The glorious late evening summer sun beat down over Köpenick, there were fans behind the goal, but something was missing at the Stadion an der Alte Försterei. There is a hole where the last vestiges of the old stadium used to stand. The refuge for the press is now a building site, and with it the warmed, vibrating, reclining seats of the VIPs, with their waitress service and complimentary champagne. And foie gras.
Okay, the VIPs weren’t ever kept in quite such luxury, but there was always a fish stand behind where one could pick up a prawn sandwich, so at least Roy Keane’s definition of the footballing upper classes fits in. Just about. All the same, the Alte Försterei moves on, it just seems strange to have the emptiness where before there was, if not a riot of colour, but at least something that brought a rarefied, dignified atmosphere – unique to itself.
On his band Spiritualized’s masterpiece “Ladies and Gentlemen we are floating space” Jason Pierce sang about “A hole in my arm where all my money goes”. Of course, as he so often did, he was singing about heroin, but there is a tenuous, semantic comparison. Union have sunk a small fortune, and a hell of a lot more time, into the final piece of the puzzle of their beloved stadium. When it is finished it will be a gleaming, three-tiered monument to the giant steps the club have taken over the last five years. They love to cock a snook at the way modern football works, and with their regeneration they are delightfully continuing to defy twenty-first century expectations, and doing what that other great junky poet Nick Cave called “Kicking against the pricks”.
This wasn’t the start of Union’s preparations for the forthcoming 2.Bundesliga season. They have already played six games, scoring over sixty goals in the process, but this was the first one at home since the celebratory laying of the foundation stone for the new stand. It was also the first one against an opposition side of note – with all due respect to the likes of the best that Rügen had to offer.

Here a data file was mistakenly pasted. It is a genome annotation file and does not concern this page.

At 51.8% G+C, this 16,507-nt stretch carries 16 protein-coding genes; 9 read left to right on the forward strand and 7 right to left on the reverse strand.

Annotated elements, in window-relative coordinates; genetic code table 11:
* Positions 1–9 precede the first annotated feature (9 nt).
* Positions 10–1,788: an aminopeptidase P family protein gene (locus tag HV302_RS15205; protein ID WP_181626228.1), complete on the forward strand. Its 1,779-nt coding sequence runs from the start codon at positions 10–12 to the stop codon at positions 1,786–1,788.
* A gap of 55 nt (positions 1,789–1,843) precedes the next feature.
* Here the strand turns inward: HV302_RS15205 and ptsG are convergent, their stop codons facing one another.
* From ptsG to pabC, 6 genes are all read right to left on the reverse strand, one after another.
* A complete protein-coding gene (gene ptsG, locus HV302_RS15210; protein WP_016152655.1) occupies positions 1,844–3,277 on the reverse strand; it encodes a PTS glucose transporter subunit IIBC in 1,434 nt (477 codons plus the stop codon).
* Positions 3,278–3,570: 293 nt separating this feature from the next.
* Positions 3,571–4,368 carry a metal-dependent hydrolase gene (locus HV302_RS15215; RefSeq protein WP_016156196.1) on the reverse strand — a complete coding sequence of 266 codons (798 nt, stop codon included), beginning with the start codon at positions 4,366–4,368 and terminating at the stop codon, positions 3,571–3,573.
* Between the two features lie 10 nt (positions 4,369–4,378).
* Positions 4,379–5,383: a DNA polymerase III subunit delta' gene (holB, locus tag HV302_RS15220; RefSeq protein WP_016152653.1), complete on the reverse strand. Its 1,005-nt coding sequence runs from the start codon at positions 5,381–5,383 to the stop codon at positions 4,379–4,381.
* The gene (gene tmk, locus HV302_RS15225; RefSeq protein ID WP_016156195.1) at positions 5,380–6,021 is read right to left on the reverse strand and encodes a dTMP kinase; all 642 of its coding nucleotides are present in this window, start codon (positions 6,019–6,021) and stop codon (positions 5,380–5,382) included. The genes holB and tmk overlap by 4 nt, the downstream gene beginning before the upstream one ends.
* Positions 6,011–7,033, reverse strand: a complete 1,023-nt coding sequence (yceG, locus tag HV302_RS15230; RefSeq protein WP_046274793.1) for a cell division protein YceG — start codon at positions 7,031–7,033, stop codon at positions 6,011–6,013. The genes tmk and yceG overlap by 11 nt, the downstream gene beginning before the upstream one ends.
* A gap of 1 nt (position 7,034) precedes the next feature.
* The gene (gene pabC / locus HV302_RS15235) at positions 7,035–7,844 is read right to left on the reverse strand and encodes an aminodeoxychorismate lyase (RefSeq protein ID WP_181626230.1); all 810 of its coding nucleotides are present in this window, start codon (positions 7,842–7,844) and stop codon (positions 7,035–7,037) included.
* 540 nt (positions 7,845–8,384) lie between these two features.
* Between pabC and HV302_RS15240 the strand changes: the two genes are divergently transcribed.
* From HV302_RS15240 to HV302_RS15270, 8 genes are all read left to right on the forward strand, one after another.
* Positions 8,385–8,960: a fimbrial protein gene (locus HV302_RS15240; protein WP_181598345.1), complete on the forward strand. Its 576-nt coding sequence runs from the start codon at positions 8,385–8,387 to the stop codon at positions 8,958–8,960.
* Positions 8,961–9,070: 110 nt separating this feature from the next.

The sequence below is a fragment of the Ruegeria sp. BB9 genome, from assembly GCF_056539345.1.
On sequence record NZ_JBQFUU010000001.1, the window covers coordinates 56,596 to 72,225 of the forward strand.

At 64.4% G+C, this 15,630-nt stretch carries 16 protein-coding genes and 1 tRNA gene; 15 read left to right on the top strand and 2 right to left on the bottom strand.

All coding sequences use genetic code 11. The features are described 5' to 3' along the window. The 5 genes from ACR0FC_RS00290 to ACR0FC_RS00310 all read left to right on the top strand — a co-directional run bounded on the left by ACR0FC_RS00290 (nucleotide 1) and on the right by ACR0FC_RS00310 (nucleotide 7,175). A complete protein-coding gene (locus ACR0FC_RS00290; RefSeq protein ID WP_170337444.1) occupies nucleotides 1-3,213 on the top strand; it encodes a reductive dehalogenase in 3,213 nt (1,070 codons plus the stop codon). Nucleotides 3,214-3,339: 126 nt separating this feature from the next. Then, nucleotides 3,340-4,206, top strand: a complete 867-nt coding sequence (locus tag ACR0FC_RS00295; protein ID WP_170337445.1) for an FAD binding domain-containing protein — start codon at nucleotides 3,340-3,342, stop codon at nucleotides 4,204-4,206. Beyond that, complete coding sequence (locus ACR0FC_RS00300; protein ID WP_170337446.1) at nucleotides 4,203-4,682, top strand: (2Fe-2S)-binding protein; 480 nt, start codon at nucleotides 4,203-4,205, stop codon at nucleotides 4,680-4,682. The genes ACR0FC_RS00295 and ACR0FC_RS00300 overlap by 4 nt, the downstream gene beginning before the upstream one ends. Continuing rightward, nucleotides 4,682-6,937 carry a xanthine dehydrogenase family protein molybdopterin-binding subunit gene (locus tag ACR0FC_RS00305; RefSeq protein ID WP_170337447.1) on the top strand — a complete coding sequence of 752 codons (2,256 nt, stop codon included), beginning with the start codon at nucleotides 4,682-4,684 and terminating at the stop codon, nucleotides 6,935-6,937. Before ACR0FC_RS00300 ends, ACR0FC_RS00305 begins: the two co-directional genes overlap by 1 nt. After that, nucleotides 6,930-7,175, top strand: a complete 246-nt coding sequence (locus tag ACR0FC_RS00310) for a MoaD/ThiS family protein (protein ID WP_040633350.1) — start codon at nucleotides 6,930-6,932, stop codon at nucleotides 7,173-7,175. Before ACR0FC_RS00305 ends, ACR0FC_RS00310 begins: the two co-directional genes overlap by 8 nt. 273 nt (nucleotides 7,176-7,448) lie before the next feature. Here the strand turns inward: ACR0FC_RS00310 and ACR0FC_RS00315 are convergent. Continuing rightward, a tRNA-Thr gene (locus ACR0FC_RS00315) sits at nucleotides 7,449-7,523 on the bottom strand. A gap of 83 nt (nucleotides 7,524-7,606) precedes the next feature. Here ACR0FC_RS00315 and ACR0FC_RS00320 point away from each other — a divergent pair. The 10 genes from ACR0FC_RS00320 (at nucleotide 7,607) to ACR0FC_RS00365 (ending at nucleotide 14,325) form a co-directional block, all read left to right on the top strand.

Hibs didn’t have too much to offer, but it was that kind of an evening. Too much needn’t be read into the result of a friendly such as this. Although my Scottish brother in law had described them as being “utter pish” (in circumstances such as these it is impossible to really say), but they will still relish the fact that they will still finish above Rangers in the Scottish league this year.
Still, it provided a chance for Uwe Neuhaus to look at a couple of his summer acquisitions. Fabian Schönheim was unspectacular (in the best possible way: we notice defenders when they make mistakes, the best are unflappable and inconspicuous) next to Christian Stuff at centre-back, as was his second half replacement, the Croat, Roberto Puncec.
The biggest surprise came on seeing the Hibs team with their backs to the Waldseite. There they were, lined out in strips numbered one to eleven. It is a rarity these days. A throwback.
It was a glorious evening, however, and to call the pace of the game languid would be like saying the Beach Boys could write an alright pop song. It was soporific, sweaty and pretty slow (in places it was slow and pretty too, but that is a different thing altogether). Instructively though, Union’s lines were very high. It was a continuation of last season’s home tactics. They pushed up constantly. Pressure, harry, hassle and hope that the strikers take their chances. Again this is the worrying bit for Eisern. Will Simon Terrodde become that 20 goal a year man? Will Steven Skrzybski break through and make the position his, as all the fans so desperately want him to? Can Tijani Belaid step into the not inconsiderable boots of Torsten Mattuschka in midfield?
And the big one, how much will Union miss the pace, trickery and guile of last year’s stand-out performer, Chinedu Ede, in the wake of his transfer to the big league with Mainz?
The first goal was back to front. Two left footers contrived and scored it respectively. Patrick Kohlmann’s free kick from the right looped onto the glancing head of Michael Parensen. It flew easily inside the far post. The lead was deserved, but hardly born of a titanic struggle.
Jan Glinker made a couple of good saves and Björn Jopek was a decent replacement for the scorer at half time, but in all actuality, there was little of consequence to see here. Christopher Quiring scored a second at the very end of the game, but by this point it was all over bar the building works.
All these questions will remain unanswered for a little while yet – a jog in the sun hardly counts as a pressure encounter when one looks at the tricky run-in to the season that Union will have to face. On Sunday against PSV Eindhoven we may learn a little more, or at the very least, have a chance to heartily boo Mark van Bommel. The hole at the side of the stadium will still remain though, gradually filling with concrete behemoths like an acid sozzled Easter Island (no relation to Hibs’ home, Easter Road, by the way). Stadium announcer Christian Arbeit will still be haunting the place where his office once stood, looking for his desk, rattling his chains and spooking the stray builders looking on, and the dug outs will have to get used to the silence behind them.
Slowly we will see what becomes of the FC Union project, within and without. But for now we will just have to wait a little bit longer.